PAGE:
Carbohydrases: Divided functionally into polysaccharides and glycosidases. 
Poly saccharideses hydrolyze the glycosidic bonds of long chain carbohydrate such as cellulose, glycogen and starch. 
Ex. - Amylases - It causes the terminal glycosidic bond breakdown in starch and glycogen. Amylases are secreted invertebrates by - salivary gland, pancreas and in a small amount from the stomach and in most invertebrates, by the salivary gland and intestinal epithelium.
The glycosidases, which occurs in the glycocalyx, are attached to the surface of the absorptive cells and act on disaccharides such as sucrose and fructose by hydrolyzing the remaining alpha-1, 6 and alpha - 1, 4 glycosidic bonds.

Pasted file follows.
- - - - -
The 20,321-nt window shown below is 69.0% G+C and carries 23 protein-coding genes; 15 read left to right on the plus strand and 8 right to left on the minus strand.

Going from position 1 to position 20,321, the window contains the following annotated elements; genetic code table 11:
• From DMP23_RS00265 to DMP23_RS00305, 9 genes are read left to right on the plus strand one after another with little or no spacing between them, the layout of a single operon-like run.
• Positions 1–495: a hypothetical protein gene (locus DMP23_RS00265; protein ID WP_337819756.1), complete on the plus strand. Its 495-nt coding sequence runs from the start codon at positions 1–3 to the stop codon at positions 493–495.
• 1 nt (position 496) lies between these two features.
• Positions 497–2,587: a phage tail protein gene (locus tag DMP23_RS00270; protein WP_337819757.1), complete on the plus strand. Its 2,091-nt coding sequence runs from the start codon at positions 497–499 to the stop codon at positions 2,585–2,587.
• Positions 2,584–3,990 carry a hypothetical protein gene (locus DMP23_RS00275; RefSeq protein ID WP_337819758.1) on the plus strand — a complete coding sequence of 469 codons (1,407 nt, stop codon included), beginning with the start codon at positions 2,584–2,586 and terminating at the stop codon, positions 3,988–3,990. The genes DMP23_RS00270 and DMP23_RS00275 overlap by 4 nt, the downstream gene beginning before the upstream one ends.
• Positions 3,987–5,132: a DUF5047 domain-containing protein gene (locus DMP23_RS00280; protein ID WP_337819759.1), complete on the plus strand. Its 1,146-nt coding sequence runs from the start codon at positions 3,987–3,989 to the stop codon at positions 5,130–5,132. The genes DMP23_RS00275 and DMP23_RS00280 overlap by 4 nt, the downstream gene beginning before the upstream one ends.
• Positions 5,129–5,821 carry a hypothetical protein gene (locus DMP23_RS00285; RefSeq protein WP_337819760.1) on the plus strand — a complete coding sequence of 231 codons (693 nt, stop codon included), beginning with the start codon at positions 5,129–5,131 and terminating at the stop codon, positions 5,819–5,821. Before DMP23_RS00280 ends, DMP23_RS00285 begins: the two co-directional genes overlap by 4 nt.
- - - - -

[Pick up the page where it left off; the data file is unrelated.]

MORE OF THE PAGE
Many herbivores consume large amounts of plant cell walls, containing hemicellulose and lignin. Cellulose, which is in greatest abundance, consists of glucose molecules polymerized via beta - 1, 4 bonds. Whereas cellulose, a poly saccharide that digests cellulose and hemicellulose, is produced by a symbiotic microorganism in the guts of host animals as diverse as termites and cattle, which themselves are incapable of producing this enzyme.
In cattle, the symbiotic microbes take up cellulose molecules, digest them intracellularly, and pass some digested fragments into the surrounding fluid. These symbiotic gut bacteria, in turn, multiply and are themselves subsequently digested. Only a few animals, such as the shipworm, teredo and silverfish can secrete cellulase without the help of symbionts.